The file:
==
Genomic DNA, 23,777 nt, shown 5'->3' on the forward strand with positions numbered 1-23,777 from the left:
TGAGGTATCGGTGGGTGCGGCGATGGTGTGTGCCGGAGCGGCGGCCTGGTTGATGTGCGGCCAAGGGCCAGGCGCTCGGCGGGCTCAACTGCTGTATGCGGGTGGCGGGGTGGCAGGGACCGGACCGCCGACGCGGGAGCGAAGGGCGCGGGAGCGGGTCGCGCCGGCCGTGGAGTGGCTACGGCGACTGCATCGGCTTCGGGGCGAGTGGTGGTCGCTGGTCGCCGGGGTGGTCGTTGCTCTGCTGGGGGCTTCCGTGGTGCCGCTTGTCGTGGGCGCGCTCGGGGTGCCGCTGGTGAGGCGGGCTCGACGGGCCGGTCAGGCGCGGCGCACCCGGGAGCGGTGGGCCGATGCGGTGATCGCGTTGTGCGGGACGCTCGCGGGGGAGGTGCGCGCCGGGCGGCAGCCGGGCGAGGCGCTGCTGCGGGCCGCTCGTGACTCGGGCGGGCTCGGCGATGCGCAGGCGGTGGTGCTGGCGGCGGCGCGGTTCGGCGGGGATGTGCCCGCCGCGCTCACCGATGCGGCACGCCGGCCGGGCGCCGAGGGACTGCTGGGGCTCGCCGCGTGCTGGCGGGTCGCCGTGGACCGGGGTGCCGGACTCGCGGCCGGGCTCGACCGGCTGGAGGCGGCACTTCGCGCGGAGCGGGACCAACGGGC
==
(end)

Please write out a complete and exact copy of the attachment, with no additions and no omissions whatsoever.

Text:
Genomic DNA, 23,777 nt, shown 5'->3' on the forward strand with positions numbered 1-23,777 from the left:
TGAGGTATCGGTGGGTGCGGCGATGGTGTGTGCCGGAGCGGCGGCCTGGTTGATGTGCGGCCAAGGGCCAGGCGCTCGGCGGGCTCAACTGCTGTATGCGGGTGGCGGGGTGGCAGGGACCGGACCGCCGACGCGGGAGCGAAGGGCGCGGGAGCGGGTCGCGCCGGCCGTGGAGTGGCTACGGCGACTGCATCGGCTTCGGGGCGAGTGGTGGTCGCTGGTCGCCGGGGTGGTCGTTGCTCTGCTGGGGGCTTCCGTGGTGCCGCTTGTCGTGGGCGCGCTCGGGGTGCCGCTGGTGAGGCGGGCTCGACGGGCCGGTCAGGCGCGGCGCACCCGGGAGCGGTGGGCCGATGCGGTGATCGCGTTGTGCGGGACGCTCGCGGGGGAGGTGCGCGCCGGGCGGCAGCCGGGCGAGGCGCTGCTGCGGGCCGCTCGTGACTCGGGCGGGCTCGGCGATGCGCAGGCGGTGGTGCTGGCGGCGGCGCGGTTCGGCGGGGATGTGCCCGCCGCGCTCACCGATGCGGCACGCCGGCCGGGCGCCGAGGGACTGCTGGGGCTCGCCGCGTGCTGGCGGGTCGCCGTGGACCGGGGTGCCGGACTCGCGGCCGGGCTCGACCGGCTGGAGGCGGCACTTCGCGCGGAGCGGGACCAACGGGC